Banks’ attempts to “digitize what they have” isn’t going to work. They need to massively reduce the scope and complexity of what they are involved in first. Then digitize. Then grow.
Banks are like Cruise Ships
Traditional banks have a lot in common with large cruise ships. They have lots of passengers who have to date been largely happy to stay on board and enjoy the comfort and extensive facilities available on the cruise ship (swimming pools, casinos, cabaret
acts). The problem with cruise ships is that they are very big and find it difficult to change direction quickly. Famously the Titanic saw an iceberg in its path but was unable to change direction fast enough to avoid catastrophe.
Some cruise ship owners have heard rumor of a new type of speed boat which has a more “agile” steering mechanism so have tried adopting this steering mechanism on their big ships. Unfortunately they discovered that these agile steering mechanisms were no
better than the old mechanism at changing the direction of their big boats. It seems that big boats have a large amount of something called angular inertia which means the laws of physics won’t allow them to change direction quickly regardless of how cool
their new steering wheel looks.
Some younger people recently got bored with cruise ships and decided to try out the new speed boats. Fortunately for the cruise ship owners, old people don’t like travelling by speed boat - it gives them a migraine. In fact the oldies seem to enjoy the nostalgia
of the old fashioned entertainment on the cruise ships and have a warm feeling that their money is being held in some kind of iron vault below deck. They know in reality that the iron vault doesn’t actually exist, but at least the big cruise ships look like
they might be big enough to have a real vault inside them.
Optionality is the opposite of agility
In fact, big banks are not like cruise ships. They are more like a cruise ship bolted together with a cargo ship attached to an oil tanker attached to a sail boat:
In other words, banks are running a number of different strategies at once. This maximizes their optionality or to put it another way gives them a lot of degrees of freedom. This approach clearly has some advantages. They have a diversified set of revenue
sources and can exploit opportunities in many different areas. But all of these extra degrees of freedom come at a big cost to agility. For example, imagine the mega tanker spots a new and growing revenue source that is currently out of reach based on their
current strategy and they need to adapt quickly. Let’s illustrate this opportunity as follows:
Clearly a smaller more agile boat is going to be better placed to exploit this opportunity than our multi-strategy mega tanker. The mega tanker is not only too big, but the fact that it has lots of degrees of freedom means that it is going to have lots of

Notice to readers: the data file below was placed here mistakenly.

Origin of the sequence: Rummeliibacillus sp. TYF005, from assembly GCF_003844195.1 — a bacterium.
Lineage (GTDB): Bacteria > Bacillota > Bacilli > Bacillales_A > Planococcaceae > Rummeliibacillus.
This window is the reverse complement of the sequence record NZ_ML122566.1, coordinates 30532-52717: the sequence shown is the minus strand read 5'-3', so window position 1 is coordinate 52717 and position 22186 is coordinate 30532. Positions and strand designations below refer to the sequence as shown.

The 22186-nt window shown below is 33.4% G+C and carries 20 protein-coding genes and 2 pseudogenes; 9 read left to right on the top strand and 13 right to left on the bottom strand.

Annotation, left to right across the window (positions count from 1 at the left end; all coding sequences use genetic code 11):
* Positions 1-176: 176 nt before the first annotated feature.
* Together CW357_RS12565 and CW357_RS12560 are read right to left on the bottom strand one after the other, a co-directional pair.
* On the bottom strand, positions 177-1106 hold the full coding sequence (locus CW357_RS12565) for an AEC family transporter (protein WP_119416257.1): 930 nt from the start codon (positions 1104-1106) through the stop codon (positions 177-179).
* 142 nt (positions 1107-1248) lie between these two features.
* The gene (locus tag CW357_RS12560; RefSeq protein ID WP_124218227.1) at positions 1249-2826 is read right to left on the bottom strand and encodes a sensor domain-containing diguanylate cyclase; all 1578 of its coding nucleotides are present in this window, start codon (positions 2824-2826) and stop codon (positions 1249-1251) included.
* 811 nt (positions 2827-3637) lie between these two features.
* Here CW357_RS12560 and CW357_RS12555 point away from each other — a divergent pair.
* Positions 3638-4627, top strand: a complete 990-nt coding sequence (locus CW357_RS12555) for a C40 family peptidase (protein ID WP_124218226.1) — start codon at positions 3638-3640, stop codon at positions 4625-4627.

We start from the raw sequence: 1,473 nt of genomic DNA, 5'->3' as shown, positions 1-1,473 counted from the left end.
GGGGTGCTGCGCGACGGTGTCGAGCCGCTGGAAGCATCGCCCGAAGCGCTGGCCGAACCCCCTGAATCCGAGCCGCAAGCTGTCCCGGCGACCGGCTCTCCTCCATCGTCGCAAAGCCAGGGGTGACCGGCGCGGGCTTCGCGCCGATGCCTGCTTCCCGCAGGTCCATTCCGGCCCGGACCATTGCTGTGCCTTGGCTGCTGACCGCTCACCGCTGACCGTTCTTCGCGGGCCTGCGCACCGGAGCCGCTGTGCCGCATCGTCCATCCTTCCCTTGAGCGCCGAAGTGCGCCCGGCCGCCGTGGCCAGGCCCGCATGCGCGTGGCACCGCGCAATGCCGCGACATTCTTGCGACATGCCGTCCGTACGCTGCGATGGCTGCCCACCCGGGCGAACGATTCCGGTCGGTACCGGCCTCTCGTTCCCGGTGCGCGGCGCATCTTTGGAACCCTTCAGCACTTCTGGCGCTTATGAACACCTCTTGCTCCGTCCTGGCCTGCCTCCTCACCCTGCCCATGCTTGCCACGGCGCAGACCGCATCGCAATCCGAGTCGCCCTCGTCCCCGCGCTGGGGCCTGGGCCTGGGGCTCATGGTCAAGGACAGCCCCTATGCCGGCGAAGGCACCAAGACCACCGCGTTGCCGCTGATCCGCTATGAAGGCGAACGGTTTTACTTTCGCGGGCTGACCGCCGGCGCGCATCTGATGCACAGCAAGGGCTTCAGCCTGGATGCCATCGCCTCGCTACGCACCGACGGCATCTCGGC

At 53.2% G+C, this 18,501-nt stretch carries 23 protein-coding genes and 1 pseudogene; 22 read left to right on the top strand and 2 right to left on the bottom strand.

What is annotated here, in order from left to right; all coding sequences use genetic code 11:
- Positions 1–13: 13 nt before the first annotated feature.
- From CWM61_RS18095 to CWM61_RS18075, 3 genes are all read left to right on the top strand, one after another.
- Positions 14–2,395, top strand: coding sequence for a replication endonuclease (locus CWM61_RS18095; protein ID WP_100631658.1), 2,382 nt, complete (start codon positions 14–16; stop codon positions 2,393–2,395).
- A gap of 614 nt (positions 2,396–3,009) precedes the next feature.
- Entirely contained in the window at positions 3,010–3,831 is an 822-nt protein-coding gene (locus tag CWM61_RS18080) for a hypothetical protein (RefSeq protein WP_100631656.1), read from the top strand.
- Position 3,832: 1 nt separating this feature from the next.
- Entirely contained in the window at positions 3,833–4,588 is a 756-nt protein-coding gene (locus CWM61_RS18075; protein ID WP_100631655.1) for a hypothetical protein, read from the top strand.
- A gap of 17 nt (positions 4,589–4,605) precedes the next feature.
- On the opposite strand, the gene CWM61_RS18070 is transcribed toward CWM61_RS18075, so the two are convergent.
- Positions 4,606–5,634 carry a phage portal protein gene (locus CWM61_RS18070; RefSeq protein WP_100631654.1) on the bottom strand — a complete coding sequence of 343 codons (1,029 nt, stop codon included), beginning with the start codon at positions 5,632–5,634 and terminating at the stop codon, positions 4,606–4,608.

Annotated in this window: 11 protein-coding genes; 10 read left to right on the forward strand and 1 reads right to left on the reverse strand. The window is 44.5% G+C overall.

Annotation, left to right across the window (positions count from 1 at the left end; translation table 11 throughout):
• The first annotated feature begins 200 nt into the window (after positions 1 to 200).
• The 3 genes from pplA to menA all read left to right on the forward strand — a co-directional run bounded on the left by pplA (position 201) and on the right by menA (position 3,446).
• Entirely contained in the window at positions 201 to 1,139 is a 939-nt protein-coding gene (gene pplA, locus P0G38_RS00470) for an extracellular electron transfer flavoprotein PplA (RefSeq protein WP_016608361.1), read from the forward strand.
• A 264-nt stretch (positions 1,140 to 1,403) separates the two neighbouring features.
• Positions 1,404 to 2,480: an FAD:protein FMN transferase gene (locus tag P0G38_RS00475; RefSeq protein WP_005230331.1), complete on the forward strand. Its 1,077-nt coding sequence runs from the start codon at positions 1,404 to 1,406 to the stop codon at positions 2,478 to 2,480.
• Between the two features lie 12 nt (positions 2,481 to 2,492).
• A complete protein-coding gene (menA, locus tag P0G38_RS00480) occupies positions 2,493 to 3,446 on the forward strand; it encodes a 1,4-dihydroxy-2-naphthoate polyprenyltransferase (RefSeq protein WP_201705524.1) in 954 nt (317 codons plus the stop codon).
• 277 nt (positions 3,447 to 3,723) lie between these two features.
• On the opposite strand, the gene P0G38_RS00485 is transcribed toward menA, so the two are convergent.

parts flailing around in the wind. Attempting to get everything moving in the same direction at once (strategic alignment) will be a major challenge.
But perhaps the above illustration is an unfair comparison? Maybe most of the revenue opportunity is out in the open ocean rather than trapped down a narrow river. In this case some ideal combination of size, speed and agility is going to be optimal. But
I’m hoping the above diagrams at least illustrate that size and complexity needs to be traded off against agility. You simple can’t have it both ways.
Adopt a more humble strategy. Then digitize. Then grow.
So, rather than adopting "agile working principles”, I believe that the only way to increase agility is to reduce the size and scope of your operations (you need to reduce your boat’s angular inertia). “Digitizing what you have” doesn’t increase agility
since you are effectively just creating a more automated version of your current size and complexity. Moreover, keeping your options open (trying to be good at everything) typically leads to doing nothing well.
Surely the optimal strategy for ships trying to navigate the new digital ocean is something like the following:
- Understand what is core to your business and make sure you do that well (e.g. most boats will probably benefit from having a powerful engine room)
- Understand where you have a competitive advantage and be known for doing that very well
- Jettison all the cargo and functionality that that is not core to your strategy
- Once you have shrunk down to your core strategy, digitize the hell out of what remains
- What you are left with should be a lean, mean, green, fighting machine (cf. Shrek) which is primed for future growth
The idea of identifying what is core and non-core is not a new idea but I’m thinking about something more radical where you cut a lot of functionality with the express intention of achieving a gain in agility. It’s not so much about shedding legacy loan
portfolios but rather shedding legacy functionality and capabilities. It should be done with an attitude of preparing a new set of lean foundations which will enable the pursuit of future growth opportunities some of which might not yet be apparent.
This is a very different approach than thinking you know where the growth lies and setting sale.
As a final word, if cutting operations/functionality back to your core strategy doesn’t feel like a humbling process then you are probably doing something wrong. Having moved through this humbling process will you be ready for a new phase of growth. Or to
put it more poetically:
“From the withered tree, a flower blooms”. Source: unknown
External | what does this mean?